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Misch tells his story of how he came to his position. He insists throughout that he knew nothing, and heard nothing, of the millions of deaths in the concentration camps while serving Hitler. Indeed, he writes that he only ever saw one report on the camps, and that from an International Red Cross report that “contained nothing disturbing.” At the outset, I found this idea . . . highly difficult to believe. Yet, when I read Misch’s story, I found he was able to reiterate the smallest of details of Hitler’s daily life and moves, yet he seemed rather uninterested in larger affairs. His concerns were simply to “do his job” for the Third Reich, and not to cross any lines that might get him in trouble as he had seen others do, only to find themselves on the front line—or killed. He barely noticed when a colleague “went away” (which meant he went to a concentration camp or was sent to the front). One example was of a guard who, failing to keep a mosquito from Hitler, was sent packing. For his part, Misch stuck to the rules. He wouldn’t even dance with Eva Braun when Hitler was away and she threw a spontaneous party, because “she was the Fuhrer’s girl.”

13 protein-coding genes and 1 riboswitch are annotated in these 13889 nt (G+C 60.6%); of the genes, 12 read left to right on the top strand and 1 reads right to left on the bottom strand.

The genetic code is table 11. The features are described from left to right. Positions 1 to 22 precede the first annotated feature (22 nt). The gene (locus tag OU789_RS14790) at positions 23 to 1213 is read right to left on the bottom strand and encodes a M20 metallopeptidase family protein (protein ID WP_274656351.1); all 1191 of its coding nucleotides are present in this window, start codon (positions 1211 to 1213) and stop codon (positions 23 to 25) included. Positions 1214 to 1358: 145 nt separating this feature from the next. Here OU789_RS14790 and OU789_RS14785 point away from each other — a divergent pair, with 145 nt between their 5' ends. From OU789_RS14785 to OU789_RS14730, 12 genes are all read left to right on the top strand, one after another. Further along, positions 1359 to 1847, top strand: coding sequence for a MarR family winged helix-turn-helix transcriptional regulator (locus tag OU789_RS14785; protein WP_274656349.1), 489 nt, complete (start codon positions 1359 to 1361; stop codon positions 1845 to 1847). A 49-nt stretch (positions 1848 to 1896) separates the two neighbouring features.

It was the little details of Germany before and during WWII, of the lives of Hitler and his associates that I found most intriguing in this read. I noted Misch’s descriptions of the places where they stayed, of the people and personalities of Hitler and his associates, and the “rules” the staff followed so as not to bother “the boss” (such as not to wear boots that made “deep impressions on the thick carpet”). (Really?)
Risch met Hitler’s siblings (and half-siblings), Eva Braun, and so many others. He tells of how Hitler and Eva Braun acted publicly (that he never saw any intimacies between them, nor did his colleagues) and of their last hours together when the two were married. Does it matter to anyone that Hitler knew all his staff on sight and by name, or that he had a “first-class” memory, or that he rarely showed anger? Does it matter that he knew who would attend a dinner? That he never carried a weapon or that those who surrounded him often did—and that it seems he had no fear of that? Does it matter that Misch never saw Hitler laugh out loud? That the Fuhrer had a favorite dog—Blondie—who performed tricks for him? That he joked about always being the last to know anything that was going on around him? That he had poor vision, but did not want others to know because he thought it showed weakness? Does it matter that we know the type of car Hitler preferred to ride in? Or that he liked to bowl or to watch films? Perhaps not. From an historical perspective, Hitler is a monster. But Misch’s account does show that even monstrous people are—people. This “humanizing “ does not make Hitler a sympathetic character, but it does show me what people can be capable of doing.